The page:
Everyone knows what’s wrong with their organisation, and how to fix it. But it’s usually impossible to get that message across. Even if someone doesn’t know all the answers, they probably have a good idea about some of the key problems and have a good idea about the solutions. Or at least, they think they do. A software developer has seen the operational failings of their company, they’ve read about lean production, it’s clearly the answer to the company’s problems. Why can’t they get any traction for their insights?
Sadly, you can’t tell people what to do. At least, not easily. If someone in one part of the organisation wants to have the ear of key people elsewhere then they have to earn trust first. That means they first have to be seen to be excellent at their job. Then people are more likely to seek them out to help solve their problems. Or perhaps they’ll just be listened to more readily. But someone is unlikely to have much credibility telling others what to do if they cannot first demonstrate they can do their own job effectively.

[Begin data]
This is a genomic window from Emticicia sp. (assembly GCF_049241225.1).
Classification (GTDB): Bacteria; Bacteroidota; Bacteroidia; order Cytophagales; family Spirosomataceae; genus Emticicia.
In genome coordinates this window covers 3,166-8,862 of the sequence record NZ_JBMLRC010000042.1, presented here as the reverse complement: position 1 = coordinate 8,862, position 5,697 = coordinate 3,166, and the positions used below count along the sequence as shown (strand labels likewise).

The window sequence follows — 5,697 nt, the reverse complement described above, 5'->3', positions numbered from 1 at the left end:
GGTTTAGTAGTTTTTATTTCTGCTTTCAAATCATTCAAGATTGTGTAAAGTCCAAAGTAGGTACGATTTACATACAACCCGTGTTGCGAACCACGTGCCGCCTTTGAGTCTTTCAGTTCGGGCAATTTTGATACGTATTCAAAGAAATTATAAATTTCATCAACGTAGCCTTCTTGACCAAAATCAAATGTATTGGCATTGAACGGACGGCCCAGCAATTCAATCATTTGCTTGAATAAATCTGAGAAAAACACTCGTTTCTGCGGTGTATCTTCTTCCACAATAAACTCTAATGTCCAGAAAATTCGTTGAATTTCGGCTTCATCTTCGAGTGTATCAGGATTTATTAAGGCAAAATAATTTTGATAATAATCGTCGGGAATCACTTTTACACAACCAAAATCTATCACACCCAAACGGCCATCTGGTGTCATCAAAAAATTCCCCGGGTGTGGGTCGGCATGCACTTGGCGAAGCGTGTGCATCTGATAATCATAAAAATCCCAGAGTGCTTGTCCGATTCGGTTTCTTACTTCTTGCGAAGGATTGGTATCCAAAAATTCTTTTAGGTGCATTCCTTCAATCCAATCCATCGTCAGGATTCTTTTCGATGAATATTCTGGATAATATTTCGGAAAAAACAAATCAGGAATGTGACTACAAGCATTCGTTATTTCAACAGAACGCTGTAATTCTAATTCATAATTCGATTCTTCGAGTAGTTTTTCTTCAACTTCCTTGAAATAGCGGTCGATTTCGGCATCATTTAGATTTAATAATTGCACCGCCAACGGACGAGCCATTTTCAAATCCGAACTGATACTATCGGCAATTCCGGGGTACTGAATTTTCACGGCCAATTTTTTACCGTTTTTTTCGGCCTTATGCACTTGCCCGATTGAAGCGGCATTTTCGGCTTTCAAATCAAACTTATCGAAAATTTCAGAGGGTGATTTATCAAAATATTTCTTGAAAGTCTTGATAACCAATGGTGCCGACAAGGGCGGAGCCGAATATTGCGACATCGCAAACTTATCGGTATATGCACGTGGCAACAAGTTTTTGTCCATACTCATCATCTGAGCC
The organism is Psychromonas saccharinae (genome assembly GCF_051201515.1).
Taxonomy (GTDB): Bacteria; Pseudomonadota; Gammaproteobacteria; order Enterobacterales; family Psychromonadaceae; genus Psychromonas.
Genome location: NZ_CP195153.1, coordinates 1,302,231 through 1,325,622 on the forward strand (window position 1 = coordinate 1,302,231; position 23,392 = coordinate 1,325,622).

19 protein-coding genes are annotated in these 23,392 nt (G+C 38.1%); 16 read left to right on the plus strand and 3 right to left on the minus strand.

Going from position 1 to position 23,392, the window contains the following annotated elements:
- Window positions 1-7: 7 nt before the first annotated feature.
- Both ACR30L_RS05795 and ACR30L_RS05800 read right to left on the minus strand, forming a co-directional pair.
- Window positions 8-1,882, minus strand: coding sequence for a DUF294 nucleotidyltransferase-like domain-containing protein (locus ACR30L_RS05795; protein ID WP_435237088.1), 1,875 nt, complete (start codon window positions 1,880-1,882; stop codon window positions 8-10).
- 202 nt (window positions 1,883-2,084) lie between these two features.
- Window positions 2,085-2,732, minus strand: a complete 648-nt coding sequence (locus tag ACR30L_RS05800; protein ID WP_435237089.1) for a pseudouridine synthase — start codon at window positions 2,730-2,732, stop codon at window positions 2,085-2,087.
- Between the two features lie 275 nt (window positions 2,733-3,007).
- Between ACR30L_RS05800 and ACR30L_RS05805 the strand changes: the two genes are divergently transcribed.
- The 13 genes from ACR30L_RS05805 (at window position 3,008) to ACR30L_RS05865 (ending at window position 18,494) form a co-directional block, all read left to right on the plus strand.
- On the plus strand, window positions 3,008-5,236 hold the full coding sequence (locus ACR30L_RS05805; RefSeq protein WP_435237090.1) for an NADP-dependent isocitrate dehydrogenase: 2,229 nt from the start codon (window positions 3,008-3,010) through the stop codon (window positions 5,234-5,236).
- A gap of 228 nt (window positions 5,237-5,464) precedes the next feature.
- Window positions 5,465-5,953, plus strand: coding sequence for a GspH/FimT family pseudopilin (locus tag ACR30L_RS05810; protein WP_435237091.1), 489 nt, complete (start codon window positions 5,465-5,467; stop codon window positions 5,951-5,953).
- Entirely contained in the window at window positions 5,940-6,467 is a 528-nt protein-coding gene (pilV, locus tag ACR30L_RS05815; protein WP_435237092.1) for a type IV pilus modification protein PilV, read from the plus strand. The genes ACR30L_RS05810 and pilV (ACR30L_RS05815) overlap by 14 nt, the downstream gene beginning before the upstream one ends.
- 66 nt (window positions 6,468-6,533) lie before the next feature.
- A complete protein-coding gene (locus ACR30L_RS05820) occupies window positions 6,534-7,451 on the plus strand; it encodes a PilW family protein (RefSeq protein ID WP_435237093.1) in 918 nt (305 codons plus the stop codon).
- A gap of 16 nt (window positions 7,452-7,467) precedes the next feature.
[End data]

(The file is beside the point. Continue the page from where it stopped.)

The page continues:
For software teams this means you have to be demonstrably good at delivering software. You might see all kinds of failings elsewhere in the organisation, but if you can’t be seen to be successful yourself—in terms that other people understand—then you don’t earn the right to be heard. When Mike Bracken joined the Cabinet Office to head up digital initiatives his “strategy” was to deliver. This is one reason why. If his department had got stuck into enormous projects without end then it would never have had much influence more widely.
This is a hard message, because it means lots of hard work. But the result is that doors will open much more easily.